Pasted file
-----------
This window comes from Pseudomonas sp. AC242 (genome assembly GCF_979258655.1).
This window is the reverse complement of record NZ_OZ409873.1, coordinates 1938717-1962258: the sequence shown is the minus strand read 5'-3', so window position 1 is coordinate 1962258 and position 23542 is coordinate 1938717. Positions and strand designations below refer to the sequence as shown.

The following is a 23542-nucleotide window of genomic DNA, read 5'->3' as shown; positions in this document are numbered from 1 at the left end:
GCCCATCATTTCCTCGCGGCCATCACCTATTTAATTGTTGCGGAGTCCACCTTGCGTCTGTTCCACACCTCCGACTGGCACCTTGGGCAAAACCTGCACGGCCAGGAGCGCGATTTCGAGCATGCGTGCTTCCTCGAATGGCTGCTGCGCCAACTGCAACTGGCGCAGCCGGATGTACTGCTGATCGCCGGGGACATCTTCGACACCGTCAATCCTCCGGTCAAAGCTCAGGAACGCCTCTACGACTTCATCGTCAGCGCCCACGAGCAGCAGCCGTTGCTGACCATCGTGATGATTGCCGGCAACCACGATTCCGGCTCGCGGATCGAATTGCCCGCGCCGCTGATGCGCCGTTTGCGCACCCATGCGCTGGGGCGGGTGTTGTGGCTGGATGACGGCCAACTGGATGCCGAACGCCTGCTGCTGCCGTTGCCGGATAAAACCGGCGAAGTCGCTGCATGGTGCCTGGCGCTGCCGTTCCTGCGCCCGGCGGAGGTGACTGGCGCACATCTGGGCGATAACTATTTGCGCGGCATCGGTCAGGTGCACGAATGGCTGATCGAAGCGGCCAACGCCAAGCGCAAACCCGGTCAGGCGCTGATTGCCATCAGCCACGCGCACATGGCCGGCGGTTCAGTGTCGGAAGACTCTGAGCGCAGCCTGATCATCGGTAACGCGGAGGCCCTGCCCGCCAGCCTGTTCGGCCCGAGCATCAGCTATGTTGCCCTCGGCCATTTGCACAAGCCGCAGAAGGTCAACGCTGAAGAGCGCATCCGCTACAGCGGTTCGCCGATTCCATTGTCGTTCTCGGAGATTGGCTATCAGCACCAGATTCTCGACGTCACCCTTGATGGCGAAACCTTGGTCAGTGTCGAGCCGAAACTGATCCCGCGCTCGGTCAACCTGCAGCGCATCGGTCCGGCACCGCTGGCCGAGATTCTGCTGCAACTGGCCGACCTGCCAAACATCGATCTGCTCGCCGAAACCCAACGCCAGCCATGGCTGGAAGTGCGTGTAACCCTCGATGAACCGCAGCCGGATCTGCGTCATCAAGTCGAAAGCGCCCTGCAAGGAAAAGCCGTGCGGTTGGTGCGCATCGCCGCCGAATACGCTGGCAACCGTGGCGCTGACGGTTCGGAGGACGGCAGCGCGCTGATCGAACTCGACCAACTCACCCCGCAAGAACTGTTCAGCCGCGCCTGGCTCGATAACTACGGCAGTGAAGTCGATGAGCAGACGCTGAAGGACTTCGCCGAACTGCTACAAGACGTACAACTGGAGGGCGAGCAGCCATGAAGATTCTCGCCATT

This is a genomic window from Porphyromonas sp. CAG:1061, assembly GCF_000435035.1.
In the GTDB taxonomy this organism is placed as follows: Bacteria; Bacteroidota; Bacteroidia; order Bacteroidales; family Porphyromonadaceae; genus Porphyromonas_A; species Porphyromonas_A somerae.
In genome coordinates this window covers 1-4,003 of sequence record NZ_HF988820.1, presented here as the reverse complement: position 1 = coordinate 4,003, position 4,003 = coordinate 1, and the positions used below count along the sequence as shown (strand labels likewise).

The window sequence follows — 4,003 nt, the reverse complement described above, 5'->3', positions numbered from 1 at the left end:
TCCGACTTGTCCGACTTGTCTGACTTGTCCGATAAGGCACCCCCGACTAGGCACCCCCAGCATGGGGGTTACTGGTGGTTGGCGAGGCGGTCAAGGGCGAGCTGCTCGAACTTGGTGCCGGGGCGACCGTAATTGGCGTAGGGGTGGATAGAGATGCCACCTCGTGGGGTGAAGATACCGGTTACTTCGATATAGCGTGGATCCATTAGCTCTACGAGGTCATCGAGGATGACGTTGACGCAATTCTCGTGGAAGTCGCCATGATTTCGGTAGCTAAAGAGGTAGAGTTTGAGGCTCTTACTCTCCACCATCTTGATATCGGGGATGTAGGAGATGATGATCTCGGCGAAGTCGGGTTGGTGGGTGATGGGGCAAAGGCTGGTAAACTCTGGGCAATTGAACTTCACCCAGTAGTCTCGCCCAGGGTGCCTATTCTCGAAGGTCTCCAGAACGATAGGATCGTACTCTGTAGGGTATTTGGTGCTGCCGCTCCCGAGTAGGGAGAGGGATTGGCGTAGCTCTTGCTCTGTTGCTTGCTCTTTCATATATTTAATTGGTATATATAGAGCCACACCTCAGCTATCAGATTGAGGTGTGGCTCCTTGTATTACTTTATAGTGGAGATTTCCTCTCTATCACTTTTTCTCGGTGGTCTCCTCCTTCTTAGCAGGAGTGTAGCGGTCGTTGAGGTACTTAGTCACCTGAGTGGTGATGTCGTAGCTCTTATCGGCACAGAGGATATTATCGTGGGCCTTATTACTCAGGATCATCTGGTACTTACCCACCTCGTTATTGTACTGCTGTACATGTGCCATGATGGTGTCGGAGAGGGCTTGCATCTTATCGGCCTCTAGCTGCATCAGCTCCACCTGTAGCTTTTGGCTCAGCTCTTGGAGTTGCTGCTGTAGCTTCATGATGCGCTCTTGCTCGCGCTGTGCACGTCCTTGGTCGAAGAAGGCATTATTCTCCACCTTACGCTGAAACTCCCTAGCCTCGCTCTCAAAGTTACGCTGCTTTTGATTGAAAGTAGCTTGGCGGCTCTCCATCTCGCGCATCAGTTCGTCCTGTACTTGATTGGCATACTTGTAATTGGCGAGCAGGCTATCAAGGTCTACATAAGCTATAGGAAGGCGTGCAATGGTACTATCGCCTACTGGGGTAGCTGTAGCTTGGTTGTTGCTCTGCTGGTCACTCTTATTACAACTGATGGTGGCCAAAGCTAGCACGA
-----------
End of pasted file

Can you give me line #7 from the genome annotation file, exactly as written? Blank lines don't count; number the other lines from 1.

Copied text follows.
In genome coordinates this window covers 1-4,003 of sequence record NZ_HF988820.1, presented here as the reverse complement: position 1 = coordinate 4,003, position 4,003 = coordinate 1, and the positions used below count along the sequence as shown (strand labels likewise).